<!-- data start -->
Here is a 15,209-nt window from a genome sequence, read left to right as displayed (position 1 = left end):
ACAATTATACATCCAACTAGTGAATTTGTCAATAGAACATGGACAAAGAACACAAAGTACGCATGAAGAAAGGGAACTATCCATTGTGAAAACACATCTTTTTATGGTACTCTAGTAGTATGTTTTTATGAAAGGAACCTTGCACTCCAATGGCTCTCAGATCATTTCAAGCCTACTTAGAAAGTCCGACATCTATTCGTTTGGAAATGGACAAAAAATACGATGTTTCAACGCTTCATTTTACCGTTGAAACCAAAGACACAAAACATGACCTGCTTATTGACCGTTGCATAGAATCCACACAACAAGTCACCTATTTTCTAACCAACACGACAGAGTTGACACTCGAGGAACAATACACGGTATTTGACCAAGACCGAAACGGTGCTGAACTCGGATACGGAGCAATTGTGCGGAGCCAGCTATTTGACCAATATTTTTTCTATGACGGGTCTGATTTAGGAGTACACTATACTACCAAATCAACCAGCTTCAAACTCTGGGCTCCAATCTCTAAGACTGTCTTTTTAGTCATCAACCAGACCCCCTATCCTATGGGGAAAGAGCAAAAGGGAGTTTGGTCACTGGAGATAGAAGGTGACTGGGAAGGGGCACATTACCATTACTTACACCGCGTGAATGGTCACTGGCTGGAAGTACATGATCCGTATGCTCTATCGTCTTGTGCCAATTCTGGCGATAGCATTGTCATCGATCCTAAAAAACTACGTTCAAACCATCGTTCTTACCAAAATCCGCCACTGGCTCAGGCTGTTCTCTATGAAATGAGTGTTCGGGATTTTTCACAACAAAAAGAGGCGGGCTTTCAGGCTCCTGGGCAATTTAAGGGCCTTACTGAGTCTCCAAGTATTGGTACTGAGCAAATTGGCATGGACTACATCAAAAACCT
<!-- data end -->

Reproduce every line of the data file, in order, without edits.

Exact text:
Here is a 15,209-nt window from a genome sequence, read left to right as displayed (position 1 = left end):
ACAATTATACATCCAACTAGTGAATTTGTCAATAGAACATGGACAAAGAACACAAAGTACGCATGAAGAAAGGGAACTATCCATTGTGAAAACACATCTTTTTATGGTACTCTAGTAGTATGTTTTTATGAAAGGAACCTTGCACTCCAATGGCTCTCAGATCATTTCAAGCCTACTTAGAAAGTCCGACATCTATTCGTTTGGAAATGGACAAAAAATACGATGTTTCAACGCTTCATTTTACCGTTGAAACCAAAGACACAAAACATGACCTGCTTATTGACCGTTGCATAGAATCCACACAACAAGTCACCTATTTTCTAACCAACACGACAGAGTTGACACTCGAGGAACAATACACGGTATTTGACCAAGACCGAAACGGTGCTGAACTCGGATACGGAGCAATTGTGCGGAGCCAGCTATTTGACCAATATTTTTTCTATGACGGGTCTGATTTAGGAGTACACTATACTACCAAATCAACCAGCTTCAAACTCTGGGCTCCAATCTCTAAGACTGTCTTTTTAGTCATCAACCAGACCCCCTATCCTATGGGGAAAGAGCAAAAGGGAGTTTGGTCACTGGAGATAGAAGGTGACTGGGAAGGGGCACATTACCATTACTTACACCGCGTGAATGGTCACTGGCTGGAAGTACATGATCCGTATGCTCTATCGTCTTGTGCCAATTCTGGCGATAGCATTGTCATCGATCCTAAAAAACTACGTTCAAACCATCGTTCTTACCAAAATCCGCCACTGGCTCAGGCTGTTCTCTATGAAATGAGTGTTCGGGATTTTTCACAACAAAAAGAGGCGGGCTTTCAGGCTCCTGGGCAATTTAAGGGCCTTACTGAGTCTCCAAGTATTGGTACTGAGCAAATTGGCATGGACTACATCAAAAACCT